It’s not often that you watch a two and a half hour film and think, ‘that could have been longer.’ Such is the power of Burning that it could last eight hours and it would still be compelling, a dark, devastating mystery that offers up so many subtle clues that it’s hard not to turn to your neighbour and start whispering theories.
Lee Chang-Dong’s film is, roughly, a two-parter. The first half concerns itself with a soul-flatteningly sad study of longing and isolation, with a kind of quiet existential despair permeating every moment, while the altogether stranger latter section is an atmospheric thriller. It’s less a whodunit than a wasitdun, and both halves are utterly enthralling.
In the world of Burning, reality shifts on a dime. These changes are always subtle, but people and objects seem to slip through cracks in the universe until you can’t trust anything. The alienation of the modern world is present in every frame, with the exception of one perfect moment of peace, which our frustrating, reluctant hero Jong-su (Ah-In Yoo) can’t help but ruin.
Yoo is absolutely fantastic in the lead, as is Jong-seo Jeon as the unstable Hae-mi, the woman caught in the middle of a jealous game between Jong-su and the high-flying Ben (Steven Yeun). This is the best Yeun’s ever been, mysterious, arrogant, and silkily terrifying. The games of cat and mouse he plays with Jong-su as the pair descend deeper into paranoia and darkness are exhilarating and unbelievably tense.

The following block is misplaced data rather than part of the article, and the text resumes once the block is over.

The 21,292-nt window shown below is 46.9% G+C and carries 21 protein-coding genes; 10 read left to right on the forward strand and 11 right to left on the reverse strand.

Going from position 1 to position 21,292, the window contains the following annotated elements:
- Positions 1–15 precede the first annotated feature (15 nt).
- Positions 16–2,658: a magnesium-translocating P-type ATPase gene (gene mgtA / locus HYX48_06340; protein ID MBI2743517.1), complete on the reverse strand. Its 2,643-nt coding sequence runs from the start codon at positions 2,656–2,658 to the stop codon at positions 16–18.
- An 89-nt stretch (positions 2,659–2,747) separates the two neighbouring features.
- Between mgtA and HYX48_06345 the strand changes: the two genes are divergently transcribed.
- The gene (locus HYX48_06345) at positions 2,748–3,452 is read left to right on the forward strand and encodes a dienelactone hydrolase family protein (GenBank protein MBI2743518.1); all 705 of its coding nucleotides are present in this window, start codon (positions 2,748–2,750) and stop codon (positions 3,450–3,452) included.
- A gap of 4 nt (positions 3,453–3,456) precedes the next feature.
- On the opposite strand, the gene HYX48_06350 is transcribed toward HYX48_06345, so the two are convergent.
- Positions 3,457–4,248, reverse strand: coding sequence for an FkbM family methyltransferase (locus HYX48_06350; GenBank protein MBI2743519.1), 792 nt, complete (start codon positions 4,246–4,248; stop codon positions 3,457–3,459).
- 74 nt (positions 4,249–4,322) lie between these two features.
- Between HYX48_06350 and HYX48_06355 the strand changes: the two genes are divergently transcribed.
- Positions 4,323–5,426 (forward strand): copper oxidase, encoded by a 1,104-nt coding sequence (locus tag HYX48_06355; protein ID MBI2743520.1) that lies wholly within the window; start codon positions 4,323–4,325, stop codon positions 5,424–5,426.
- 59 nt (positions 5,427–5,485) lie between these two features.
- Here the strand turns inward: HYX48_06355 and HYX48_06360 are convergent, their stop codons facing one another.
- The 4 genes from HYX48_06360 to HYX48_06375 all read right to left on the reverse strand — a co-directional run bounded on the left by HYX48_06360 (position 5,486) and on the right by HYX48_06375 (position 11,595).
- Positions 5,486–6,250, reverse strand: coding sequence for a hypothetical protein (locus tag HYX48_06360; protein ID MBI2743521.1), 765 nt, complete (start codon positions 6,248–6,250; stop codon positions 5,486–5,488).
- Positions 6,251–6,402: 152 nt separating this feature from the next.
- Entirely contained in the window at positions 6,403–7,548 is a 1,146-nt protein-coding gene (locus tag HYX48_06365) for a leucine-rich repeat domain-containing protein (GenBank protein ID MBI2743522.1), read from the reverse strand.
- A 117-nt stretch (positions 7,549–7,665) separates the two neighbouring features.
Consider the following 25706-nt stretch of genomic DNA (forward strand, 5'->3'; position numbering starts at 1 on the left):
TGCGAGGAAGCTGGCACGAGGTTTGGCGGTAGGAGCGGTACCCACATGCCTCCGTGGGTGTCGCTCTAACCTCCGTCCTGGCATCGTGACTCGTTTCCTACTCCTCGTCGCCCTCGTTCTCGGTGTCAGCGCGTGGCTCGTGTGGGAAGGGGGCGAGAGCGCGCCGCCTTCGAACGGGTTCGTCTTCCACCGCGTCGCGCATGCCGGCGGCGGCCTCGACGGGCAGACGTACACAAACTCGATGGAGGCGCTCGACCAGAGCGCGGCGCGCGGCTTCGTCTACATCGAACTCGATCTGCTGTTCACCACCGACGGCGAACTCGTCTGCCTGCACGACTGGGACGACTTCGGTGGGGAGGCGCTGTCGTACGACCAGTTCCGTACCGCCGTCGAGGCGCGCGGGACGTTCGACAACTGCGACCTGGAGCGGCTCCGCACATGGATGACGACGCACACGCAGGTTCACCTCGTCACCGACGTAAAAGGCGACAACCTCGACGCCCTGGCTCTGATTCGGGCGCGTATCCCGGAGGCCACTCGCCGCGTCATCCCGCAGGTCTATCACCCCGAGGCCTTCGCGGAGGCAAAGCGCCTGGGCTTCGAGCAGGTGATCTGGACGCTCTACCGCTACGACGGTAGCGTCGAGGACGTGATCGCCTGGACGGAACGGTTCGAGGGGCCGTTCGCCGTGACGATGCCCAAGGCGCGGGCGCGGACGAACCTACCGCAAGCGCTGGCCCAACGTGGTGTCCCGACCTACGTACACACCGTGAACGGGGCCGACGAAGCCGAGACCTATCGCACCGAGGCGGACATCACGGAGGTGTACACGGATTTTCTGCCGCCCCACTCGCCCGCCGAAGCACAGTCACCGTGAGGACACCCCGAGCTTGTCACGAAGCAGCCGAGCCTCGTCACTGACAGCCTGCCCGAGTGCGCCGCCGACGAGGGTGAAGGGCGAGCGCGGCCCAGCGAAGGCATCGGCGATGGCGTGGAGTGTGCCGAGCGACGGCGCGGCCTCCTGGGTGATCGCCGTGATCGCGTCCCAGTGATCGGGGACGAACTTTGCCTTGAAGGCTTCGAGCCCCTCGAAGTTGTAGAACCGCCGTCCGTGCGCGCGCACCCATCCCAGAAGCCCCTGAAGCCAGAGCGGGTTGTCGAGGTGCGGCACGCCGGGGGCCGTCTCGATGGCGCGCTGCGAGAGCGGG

Breaking Burning down into a single review is a difficult task. This is a magisterial work that needs days to process. In one particularly ominous encounter, Ben tells Jong-su that to feel alive you have to find something that resonates like bass in your very bones. Burning does exactly that.
CAST: Ah-In Yoo, Steven Yeun, Jong-seo Jeon
DIRECTOR: Lee Chang-Dong
WRITERS: Lee Chang-Dong, Jungmi Oh, Haruki Murakami (based on the short story “Barn Burning” by)
SYNOPSIS: Jong-su, a part-time worker, bumps into Hae-mi, who used to live in the same neighborhood. Hae-mi asks him to look after her cat while she’s on a trip to Africa. When Hae-mi comes back, she introduces Ben, a mysterious guy she met in Africa, to Jong-su. One day, Ben visits Jong-su’s with Hae-mi and confesses his own secret hobby.